The Hayfoot and I went to Washington this past weekend. We took in part two of the National Archives’ Discovering the Civil War exhibit. I find primary documents evocative. They make history more immediate and tangible. Seeing the kids in the museum gallery I wondered how many will have their imaginations sparked by the sesquicentennial the way so many youngsters did during the 100th anniversary. If you want to see it you had better hurry; the show ends on April 17th. We love playing tourist in D.C. We also went to Arlington National Cemetery. The Lee Mansion was somewhat disappointing because the house is undergoing extensive renovation and there was not much to see. Still, the work is necessary and it gives us reason to return in the future.
I have always known of course that the Lee residence is just across the Potomac and close to the capitol, but until standing in the front yard with its panoramic view of the District of Columbia I was not aware of how close.
Walking down the hill we came across Robert Todd Lincoln, who rests within sight of his father’s memorial.
One yankee dollar for the restoration of the Lee estate.
We also watched the changing of the guard at the Tomb of the Unknowns. I came across this Universal Newsreel with a brief snippet of the Tomb from Memorial Day 1945, less than a month after V-E Day but with the war against Japan still raging. The National Cemetery in Brooklyn Ed Herlihy refers to in the second segment is Cypress Hills, one of the first fourteen such burial places created by President Lincoln in July 1862. I sense a Civil War subway trip coming this spring.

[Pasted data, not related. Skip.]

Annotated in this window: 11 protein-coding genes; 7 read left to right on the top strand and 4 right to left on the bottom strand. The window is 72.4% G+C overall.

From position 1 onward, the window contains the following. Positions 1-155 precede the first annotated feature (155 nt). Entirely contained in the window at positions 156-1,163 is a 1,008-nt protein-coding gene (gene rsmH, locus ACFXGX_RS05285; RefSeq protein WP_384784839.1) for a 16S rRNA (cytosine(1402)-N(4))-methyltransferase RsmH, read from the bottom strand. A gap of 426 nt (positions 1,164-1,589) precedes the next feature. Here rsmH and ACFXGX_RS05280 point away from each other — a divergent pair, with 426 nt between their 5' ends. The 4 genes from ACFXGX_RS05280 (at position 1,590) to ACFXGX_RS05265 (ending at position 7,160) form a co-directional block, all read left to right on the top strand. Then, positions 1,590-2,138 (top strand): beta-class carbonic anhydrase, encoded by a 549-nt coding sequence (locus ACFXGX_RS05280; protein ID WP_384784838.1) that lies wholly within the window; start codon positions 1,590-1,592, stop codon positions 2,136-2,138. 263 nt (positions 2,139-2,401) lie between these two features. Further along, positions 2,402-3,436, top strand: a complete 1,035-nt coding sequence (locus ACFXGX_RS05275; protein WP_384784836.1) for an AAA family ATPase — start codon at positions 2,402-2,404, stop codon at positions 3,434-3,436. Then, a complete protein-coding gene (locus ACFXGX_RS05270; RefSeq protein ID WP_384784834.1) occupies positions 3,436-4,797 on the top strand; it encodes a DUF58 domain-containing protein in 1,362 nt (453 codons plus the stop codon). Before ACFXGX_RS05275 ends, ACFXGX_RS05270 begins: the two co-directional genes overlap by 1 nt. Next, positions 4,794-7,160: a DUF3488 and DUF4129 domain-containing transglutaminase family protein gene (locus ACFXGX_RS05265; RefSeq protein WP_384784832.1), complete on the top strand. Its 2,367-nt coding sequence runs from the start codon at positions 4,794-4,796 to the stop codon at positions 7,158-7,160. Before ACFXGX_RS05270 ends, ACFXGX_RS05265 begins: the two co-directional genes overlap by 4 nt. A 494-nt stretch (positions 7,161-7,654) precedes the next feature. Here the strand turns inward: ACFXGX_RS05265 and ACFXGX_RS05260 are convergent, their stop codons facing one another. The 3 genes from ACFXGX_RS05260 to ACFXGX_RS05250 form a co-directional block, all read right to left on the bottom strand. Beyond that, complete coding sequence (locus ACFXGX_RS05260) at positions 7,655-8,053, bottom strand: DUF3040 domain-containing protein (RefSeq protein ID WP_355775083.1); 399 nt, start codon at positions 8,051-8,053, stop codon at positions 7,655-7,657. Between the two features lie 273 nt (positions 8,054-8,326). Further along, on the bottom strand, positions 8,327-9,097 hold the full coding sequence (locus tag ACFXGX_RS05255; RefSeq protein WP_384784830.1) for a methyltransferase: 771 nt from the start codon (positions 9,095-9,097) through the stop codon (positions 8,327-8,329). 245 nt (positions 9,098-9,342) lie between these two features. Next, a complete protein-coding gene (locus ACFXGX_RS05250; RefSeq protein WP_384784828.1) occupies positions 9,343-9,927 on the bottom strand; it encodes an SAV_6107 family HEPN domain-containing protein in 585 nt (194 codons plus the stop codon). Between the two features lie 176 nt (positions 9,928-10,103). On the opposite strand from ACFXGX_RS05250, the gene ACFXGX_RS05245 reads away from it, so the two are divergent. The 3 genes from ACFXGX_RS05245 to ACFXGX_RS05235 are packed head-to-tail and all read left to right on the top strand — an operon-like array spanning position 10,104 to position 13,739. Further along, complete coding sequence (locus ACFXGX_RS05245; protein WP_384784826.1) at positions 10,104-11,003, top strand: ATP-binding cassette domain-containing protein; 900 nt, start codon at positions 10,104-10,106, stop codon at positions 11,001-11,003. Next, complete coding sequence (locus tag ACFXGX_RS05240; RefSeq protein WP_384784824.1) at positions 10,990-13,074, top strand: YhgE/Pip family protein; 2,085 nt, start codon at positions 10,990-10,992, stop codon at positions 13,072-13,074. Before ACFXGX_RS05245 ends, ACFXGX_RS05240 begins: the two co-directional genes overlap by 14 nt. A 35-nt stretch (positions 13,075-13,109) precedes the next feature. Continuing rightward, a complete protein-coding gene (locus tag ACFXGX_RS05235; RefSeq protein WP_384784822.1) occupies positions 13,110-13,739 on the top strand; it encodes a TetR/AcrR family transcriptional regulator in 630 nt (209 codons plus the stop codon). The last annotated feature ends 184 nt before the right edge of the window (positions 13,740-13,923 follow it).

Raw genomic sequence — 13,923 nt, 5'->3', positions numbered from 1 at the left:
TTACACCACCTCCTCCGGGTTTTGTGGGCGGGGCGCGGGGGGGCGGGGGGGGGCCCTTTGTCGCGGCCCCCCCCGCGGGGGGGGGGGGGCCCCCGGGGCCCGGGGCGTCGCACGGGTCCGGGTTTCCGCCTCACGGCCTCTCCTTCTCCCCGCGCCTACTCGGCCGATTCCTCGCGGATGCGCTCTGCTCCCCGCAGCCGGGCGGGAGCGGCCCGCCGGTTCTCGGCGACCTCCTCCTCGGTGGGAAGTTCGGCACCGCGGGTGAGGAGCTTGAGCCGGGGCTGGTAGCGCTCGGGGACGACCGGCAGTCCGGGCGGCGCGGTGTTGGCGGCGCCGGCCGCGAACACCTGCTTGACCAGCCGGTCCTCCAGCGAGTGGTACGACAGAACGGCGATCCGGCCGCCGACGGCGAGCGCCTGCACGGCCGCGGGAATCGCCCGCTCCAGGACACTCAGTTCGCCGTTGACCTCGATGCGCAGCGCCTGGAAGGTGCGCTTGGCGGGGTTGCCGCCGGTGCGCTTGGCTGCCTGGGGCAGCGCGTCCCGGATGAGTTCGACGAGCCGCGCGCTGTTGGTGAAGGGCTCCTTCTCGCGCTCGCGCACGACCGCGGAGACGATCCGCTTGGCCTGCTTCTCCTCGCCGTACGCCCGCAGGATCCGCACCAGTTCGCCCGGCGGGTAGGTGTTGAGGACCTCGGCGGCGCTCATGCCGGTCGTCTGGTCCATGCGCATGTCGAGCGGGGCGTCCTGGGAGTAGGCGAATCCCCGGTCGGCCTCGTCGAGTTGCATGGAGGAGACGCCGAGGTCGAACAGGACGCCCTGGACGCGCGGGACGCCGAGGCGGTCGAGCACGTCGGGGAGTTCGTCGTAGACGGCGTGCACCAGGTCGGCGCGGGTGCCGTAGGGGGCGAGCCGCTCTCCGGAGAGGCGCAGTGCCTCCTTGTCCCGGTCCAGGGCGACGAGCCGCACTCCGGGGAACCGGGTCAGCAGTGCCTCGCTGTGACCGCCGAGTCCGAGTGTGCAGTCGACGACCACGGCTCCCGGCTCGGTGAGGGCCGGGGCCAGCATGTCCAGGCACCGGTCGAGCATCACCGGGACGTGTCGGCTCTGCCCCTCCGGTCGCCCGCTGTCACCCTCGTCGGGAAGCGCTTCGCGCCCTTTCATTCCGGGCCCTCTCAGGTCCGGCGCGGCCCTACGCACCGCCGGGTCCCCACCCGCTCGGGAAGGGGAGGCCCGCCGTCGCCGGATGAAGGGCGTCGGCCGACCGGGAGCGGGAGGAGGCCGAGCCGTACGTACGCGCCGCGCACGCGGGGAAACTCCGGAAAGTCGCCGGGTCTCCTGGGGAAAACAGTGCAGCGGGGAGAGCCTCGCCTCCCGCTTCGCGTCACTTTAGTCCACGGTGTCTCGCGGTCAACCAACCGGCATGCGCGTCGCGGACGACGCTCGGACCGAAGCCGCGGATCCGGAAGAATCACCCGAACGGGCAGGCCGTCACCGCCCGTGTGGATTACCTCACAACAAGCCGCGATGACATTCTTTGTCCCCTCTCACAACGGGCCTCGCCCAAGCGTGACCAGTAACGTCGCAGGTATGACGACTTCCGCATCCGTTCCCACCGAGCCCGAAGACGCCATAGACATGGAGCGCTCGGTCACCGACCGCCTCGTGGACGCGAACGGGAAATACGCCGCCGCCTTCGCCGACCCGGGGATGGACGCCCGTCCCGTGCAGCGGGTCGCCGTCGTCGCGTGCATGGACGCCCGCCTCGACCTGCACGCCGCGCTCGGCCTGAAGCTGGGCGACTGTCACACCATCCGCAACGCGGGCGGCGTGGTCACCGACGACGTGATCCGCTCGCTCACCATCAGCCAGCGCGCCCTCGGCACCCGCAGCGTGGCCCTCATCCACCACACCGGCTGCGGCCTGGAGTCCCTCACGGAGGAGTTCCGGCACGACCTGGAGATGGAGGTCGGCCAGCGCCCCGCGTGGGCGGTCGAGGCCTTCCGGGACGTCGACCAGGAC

Memorial Day 1945 marked the end of an era; it was the first time no Civil War veteran participated in any of New York City’s numerous Memorial Day parades. Eighty years after Appomattox only 240 members of the Grand Army of the Republic remained. Eleven were New Yorkers and their average age was 98, too old and infirm to participate. In the newsreel’s part three Mayor Fiorello LaGuardia—a former translator at Ellis Island—presides over the parade in Manhattan, which ended at the Soldiers’ and Sailors’ Monument at 89th Street and Riverside Drive. Many mistake this for Grant’s Tomb, which also lies on Riverside Drive but thirty-three blocks north. The inside of the Soldiers’ and Sailors’ Monument is usually closed to the public. One exception is each October when the public can tour the interior during Open House New York. I missed it last year but already have it down on the calendar for fall 2011.
We have been to D.C. several times in the past few years and my only regret each visit is that we cannot stay longer. Another trip is already in the works.
Thanks for checking in.